State Rep. Sam Jones, a colorful Democrat from Franklin and close friend of Gov.-elect John Bel Edwards, recently described Edwards’ successful campaign as akin to threading a thousand needles. Going forward, Jones may choose a different metaphor to describe the new governor’s political arc: navigating a minefield.
Edwards, like all modern governors before him, has weighed in on the all-important (and politically delicate) matter of selecting the next House Speaker. Traditionally, House members defer to the governor when it comes to electing their leader, notwithstanding the constitutional notion of separation of powers.
In Louisiana, thanks to the line item veto and the dominant role that governors play in prioritizing the state’s annual list of construction projects (officially known as the Capital Outlay Bill), balance of power ultimately matters far more than separation of powers. Here, the balance tilts decidedly in favor of the executive branch. No one knows that better than legislators.
That’s why, within minutes of the House Republican Caucus voting unanimously (though not all caucus members were present) to tell the governor-elect that they intended to choose one of their own as House Speaker, some 20 GOP leges called state Rep. Walt Leger III, the New Orleans Democrat whom Edwards anointed as his choice for Speaker, to offer their support. As one Republican lawmaker sardonically noted, “We always stick together — until we don’t.”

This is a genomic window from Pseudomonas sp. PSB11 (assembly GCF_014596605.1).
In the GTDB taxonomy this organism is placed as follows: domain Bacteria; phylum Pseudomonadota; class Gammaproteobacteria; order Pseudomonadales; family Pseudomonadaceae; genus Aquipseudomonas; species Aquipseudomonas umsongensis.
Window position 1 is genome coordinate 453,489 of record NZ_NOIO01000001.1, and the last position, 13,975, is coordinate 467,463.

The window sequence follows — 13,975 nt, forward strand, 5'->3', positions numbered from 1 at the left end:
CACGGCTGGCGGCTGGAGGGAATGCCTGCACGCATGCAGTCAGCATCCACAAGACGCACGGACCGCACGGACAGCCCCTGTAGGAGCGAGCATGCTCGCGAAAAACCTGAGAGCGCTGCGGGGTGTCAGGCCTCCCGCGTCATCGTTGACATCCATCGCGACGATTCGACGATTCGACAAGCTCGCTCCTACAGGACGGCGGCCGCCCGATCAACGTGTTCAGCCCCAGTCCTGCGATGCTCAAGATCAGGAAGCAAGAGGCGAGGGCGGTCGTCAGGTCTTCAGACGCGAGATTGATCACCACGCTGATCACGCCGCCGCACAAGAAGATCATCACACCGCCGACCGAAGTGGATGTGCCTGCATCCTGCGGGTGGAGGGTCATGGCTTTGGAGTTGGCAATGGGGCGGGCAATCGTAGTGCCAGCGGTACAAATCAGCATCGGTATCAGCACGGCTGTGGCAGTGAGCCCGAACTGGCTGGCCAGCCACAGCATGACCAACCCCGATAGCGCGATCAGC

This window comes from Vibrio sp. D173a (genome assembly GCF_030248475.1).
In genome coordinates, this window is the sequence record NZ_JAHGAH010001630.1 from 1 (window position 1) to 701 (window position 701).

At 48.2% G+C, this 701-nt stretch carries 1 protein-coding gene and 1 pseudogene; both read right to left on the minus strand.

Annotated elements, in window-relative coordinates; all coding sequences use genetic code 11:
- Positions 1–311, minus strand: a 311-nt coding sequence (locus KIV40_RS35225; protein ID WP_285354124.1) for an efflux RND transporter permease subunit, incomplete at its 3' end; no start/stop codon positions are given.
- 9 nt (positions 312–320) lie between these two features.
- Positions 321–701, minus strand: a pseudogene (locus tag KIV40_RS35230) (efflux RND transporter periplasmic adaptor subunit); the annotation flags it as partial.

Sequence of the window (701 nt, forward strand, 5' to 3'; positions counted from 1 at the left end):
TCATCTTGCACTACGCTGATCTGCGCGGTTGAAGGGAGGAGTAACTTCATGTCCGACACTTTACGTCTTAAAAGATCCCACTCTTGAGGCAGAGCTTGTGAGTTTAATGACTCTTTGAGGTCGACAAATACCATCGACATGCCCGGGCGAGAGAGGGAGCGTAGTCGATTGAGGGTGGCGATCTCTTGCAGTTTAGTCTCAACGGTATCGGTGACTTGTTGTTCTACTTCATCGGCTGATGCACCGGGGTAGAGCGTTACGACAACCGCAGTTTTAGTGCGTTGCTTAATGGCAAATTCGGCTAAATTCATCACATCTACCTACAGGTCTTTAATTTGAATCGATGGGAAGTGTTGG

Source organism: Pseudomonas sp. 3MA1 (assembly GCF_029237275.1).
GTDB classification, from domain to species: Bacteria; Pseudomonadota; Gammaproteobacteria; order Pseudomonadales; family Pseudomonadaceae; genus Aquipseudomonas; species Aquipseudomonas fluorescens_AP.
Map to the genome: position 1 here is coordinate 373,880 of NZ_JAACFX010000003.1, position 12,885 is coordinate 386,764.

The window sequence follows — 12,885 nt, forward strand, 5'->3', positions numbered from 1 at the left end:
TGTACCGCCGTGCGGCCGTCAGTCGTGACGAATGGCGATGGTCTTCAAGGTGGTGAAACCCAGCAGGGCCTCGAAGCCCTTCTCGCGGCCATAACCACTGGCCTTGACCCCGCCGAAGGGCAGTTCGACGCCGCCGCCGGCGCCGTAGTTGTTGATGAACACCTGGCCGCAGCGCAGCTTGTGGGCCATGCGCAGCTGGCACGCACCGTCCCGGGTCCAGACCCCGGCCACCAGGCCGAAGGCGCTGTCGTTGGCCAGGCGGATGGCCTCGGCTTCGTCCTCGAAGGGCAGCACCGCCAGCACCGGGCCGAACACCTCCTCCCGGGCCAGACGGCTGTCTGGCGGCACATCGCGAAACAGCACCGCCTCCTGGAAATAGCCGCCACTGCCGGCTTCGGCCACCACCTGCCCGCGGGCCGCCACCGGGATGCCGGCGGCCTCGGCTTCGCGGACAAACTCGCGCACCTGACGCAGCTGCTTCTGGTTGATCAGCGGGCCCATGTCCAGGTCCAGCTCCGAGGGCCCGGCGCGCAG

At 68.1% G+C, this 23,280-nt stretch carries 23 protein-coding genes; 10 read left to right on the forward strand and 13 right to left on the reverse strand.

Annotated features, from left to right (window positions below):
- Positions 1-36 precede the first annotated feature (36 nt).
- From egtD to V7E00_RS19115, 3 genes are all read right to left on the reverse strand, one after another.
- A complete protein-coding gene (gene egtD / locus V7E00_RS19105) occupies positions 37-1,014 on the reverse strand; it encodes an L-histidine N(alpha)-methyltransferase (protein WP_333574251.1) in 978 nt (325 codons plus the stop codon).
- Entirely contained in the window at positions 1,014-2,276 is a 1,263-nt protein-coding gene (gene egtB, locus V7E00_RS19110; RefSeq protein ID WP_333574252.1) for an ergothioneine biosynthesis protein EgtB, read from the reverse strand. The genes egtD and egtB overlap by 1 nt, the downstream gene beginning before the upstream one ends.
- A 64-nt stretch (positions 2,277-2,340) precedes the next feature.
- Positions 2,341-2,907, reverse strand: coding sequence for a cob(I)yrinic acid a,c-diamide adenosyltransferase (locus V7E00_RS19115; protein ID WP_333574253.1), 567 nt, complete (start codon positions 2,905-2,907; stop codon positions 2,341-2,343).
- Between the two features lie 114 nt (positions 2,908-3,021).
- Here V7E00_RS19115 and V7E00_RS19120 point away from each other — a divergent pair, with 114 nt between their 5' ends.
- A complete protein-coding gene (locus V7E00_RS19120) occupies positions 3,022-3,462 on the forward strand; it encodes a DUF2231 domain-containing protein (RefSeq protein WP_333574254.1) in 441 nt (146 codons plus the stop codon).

Some of the defections were public, such as Jefferson Parish Reps. Joe Lopinto and Bryan Adams, who both endorsed Edwards in the runoff over fellow Jeffersonian David Vitter. Others were quiet, though certainly known to Leger, who as Speaker would appoint committee chairs.
History strongly suggests Edwards, who served two terms in the House, will get his way. No less a legislative authority than Senate President John Alario recently recalled what happened to him when Buddy Roemer was elected governor in 1987. Alario at the time was the incumbent House Speaker, and he had 58 affidavits of support from his colleagues — five more than a majority. Nonetheless, when the votes were counted he fell short.
Nowadays, Leger reminds his GOP colleagues that when Republican Bobby Jindal was elected in 2007, Democrats controlled the House but acceded to Jindal’s selection of Republican state Rep. Jim Tucker as Speaker. Leger supported Tucker.
Despite reports that Leger has the votes, GOP Caucus leaders vow to fight on. Jefferson state Rep. Cameron Henry, who was said to be losing GOP candidate David Vitter’s choice for Speaker, has emerged as the caucus’ alternative to Leger. Henry is promising a showdown on Inauguration Day, Jan. 11, when House and Senate members choose their leaders. Alario so far has no opposition as the Senate’s presiding officer. Privately, many GOP House members say they’d rather not start their terms with a nasty, partisan fight when lawmakers already face agonizing votes on the budget, taxes, higher education, Medicaid and more.
For now, Edwards continues to thread needles, but there are plenty of minefields ahead — for the new governor as well as his former colleagues.